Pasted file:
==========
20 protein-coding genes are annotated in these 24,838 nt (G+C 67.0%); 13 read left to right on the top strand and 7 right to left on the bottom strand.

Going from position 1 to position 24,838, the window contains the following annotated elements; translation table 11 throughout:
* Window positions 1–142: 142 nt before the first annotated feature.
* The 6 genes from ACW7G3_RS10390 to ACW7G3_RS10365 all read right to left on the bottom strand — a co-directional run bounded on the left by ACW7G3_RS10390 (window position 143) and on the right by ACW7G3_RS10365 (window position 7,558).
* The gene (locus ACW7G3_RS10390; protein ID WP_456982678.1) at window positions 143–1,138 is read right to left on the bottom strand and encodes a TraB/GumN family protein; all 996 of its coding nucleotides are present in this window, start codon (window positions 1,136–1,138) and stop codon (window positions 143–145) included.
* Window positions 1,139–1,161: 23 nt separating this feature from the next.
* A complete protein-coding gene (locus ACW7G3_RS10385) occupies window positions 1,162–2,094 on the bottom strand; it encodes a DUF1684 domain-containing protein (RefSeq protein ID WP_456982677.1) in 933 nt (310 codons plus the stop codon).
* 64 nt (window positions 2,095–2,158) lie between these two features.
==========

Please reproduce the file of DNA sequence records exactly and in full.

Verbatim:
20 protein-coding genes are annotated in these 24,838 nt (G+C 67.0%); 13 read left to right on the top strand and 7 right to left on the bottom strand.

Going from position 1 to position 24,838, the window contains the following annotated elements; translation table 11 throughout:
* Window positions 1–142: 142 nt before the first annotated feature.
* The 6 genes from ACW7G3_RS10390 to ACW7G3_RS10365 all read right to left on the bottom strand — a co-directional run bounded on the left by ACW7G3_RS10390 (window position 143) and on the right by ACW7G3_RS10365 (window position 7,558).
* The gene (locus ACW7G3_RS10390; protein ID WP_456982678.1) at window positions 143–1,138 is read right to left on the bottom strand and encodes a TraB/GumN family protein; all 996 of its coding nucleotides are present in this window, start codon (window positions 1,136–1,138) and stop codon (window positions 143–145) included.
* Window positions 1,139–1,161: 23 nt separating this feature from the next.
* A complete protein-coding gene (locus ACW7G3_RS10385) occupies window positions 1,162–2,094 on the bottom strand; it encodes a DUF1684 domain-containing protein (RefSeq protein ID WP_456982677.1) in 933 nt (310 codons plus the stop codon).
* 64 nt (window positions 2,095–2,158) lie between these two features.